by Luis Hernandez, Visalia Times-Delta, August 26, 2016
A survey commissioned by a Santa Rosa-based nonprofit organization found residents in three Central Valley counties want a choice on their electricity service provider.
The survey, which questioned residents in Tulare, Fresno and San Joaquin counties, also found residents want energy from clean sources and reduction of greenhouse gases. The same survey found 30 percent of residents won’t pay for more clean power and about just as many, 28 percent of those questioned, are unhappy with their energy bill.
“Energy is a lot like water in that it is a resource upon which our lives and economies are built,” said Mike Dozier, executive director of the Office of Community and Economic Development at Fresno State. “People in the San Joaquin Valley understand that we need to make some real changes to ensure a sustainable future — both economically and environmentally.”
Dozier continued: “There’s no better time to explore that here than now.”
Clean Power Exchange, a program of the Center for Climate Protection, had the survey completed. It was completed, by phone, between March and April.
Ann Hancock, Executive Director of the Center for Climate Protection, said she was pleased with the survey’s results because they show Valley residents are concerned about climate change and finding solutions to lower emissions.
And because of that attitude, Hancock said Valley residents may see benefits from Community Choice Energy, also known as Community Choice Aggregation, a locally-governed program that buys and generates electricity for businesses and residents. Currently, CCAs are in use in Marin and Sonoma counties as well as Lancaster and San Francisco. Another CCA will start in San Mateo later on this year and several are scheduled for 2017.
“These new, locally-owned not-for-profit agencies have been proving since 2010 that cleaner electricity can be provided at lower rates than the large utilities,” Hancock said.
Southern California Edison services most of Tulare County. If a CCA were to be established, SCE would likely lose customers.
In an email, SCE Spokesperson Robert Laffoon-Villegas sent a link to the company’s website that explains the company’s position on CCAs.
“Beyond that, we would not be able to speculate on the interest in CCA or on the specific plans of independent entities in our territory,” Laffoon-Villegas said.
According to the website, state law allows CCAs, which purchase and sell electricity to customers in their service area. The CCA is responsible for producing and providing for customers’ needs. The CCA, however, must meet financial and technical requirements with SCE.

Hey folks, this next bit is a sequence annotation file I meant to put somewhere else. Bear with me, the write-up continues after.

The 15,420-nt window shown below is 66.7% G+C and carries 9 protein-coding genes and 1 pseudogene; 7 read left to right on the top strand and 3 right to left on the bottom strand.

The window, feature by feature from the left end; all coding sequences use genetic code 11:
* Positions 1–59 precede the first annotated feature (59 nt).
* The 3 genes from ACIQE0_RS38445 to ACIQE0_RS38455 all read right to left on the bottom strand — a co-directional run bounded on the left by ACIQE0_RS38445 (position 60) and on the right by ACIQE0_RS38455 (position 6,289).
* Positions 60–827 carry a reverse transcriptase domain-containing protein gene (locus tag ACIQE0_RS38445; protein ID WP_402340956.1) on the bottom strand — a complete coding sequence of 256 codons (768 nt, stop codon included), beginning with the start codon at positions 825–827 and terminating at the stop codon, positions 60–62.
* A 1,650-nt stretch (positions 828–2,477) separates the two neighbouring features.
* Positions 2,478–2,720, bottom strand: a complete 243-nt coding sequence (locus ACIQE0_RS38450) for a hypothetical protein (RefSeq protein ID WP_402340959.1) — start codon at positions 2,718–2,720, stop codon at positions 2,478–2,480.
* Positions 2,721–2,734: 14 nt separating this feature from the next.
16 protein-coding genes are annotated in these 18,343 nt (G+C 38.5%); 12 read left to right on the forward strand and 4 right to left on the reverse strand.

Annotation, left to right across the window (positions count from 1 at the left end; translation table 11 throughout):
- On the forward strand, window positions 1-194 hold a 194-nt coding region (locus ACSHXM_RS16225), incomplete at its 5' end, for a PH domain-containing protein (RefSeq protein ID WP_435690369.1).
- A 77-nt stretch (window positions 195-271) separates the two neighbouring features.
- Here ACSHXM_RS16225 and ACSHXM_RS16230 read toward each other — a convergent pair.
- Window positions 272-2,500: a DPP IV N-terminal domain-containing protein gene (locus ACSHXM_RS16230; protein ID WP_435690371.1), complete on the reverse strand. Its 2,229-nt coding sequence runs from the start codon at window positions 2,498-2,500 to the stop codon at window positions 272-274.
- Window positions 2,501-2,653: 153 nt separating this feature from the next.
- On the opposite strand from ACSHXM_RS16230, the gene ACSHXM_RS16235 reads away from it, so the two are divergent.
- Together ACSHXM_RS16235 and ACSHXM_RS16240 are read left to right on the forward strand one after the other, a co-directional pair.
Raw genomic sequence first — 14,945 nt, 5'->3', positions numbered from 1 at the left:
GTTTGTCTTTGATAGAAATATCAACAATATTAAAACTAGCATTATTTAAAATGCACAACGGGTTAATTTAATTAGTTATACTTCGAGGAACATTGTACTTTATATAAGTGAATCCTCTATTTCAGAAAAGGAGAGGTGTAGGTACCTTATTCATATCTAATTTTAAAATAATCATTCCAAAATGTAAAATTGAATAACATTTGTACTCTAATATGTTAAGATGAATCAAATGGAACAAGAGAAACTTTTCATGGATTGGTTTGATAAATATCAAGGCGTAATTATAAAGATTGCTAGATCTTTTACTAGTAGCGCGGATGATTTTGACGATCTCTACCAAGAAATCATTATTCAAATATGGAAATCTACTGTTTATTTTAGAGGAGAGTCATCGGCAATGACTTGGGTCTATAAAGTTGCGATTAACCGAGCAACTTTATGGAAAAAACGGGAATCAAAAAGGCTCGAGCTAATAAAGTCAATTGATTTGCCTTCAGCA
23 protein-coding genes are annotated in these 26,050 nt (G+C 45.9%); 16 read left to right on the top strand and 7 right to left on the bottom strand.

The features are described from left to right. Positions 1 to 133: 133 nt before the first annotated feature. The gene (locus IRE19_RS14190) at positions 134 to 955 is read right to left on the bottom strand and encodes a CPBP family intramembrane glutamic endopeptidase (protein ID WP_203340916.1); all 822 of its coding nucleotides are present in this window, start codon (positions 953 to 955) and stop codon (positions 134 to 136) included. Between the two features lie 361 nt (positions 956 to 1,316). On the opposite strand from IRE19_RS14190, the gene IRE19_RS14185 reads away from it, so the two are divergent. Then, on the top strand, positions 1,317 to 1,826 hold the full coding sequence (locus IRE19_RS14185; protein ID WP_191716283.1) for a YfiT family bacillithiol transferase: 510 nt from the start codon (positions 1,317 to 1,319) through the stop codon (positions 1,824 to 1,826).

The Tulare City School District’s three-phase, $10-million project to install solar panels is a local example of an agency moving away from SCE.
Joyce Nunes, the assistant superintendent of business, said all 15 schools and the district office have solar panels installed. The district used several sources, including a no-interest loan and money from Proposition 39, to finance the project.
Each system installed was tailored to the site’s electrical needs, Nunes said.
“A study was done before the project,” she said. “The panels were installed to provide a maximum angle for solar collection.”
In most cases, the panels were installed on top of structures in parking lots. The structures also provide shade.
Nunes said the panels are used year around and are expected to save nearly $800,000 annually.
“We are producing energy,” she said.
Visalia Unified School District was ahead of the curve and had solar installed almost every school.
More than $500,000 was saved in energy costs during the 2014-15 fiscal year, while a rebate of $446,119 was also generated.
Back to Community Choice Energy
Woody Hastings, coordinator of the survey project, said there are plans to present the survey’s findings before local governing boards. He said the survey was completed in the three counties because they are good representatives of the Central Valley.
Already, Supervisors Steve Worthley and Visalia Councilmember Greg Collins have shown interest.
“We have a lot of concerns in Tulare and energy rates is one of them,” Worthley said. “I am interested in exploring the economics of this new program for our residents.”
Collins said he wants to know more about CCAs.
“Community Choice Energy sounds promising,” he said. “Especially if we can identify some co-benefits with water.”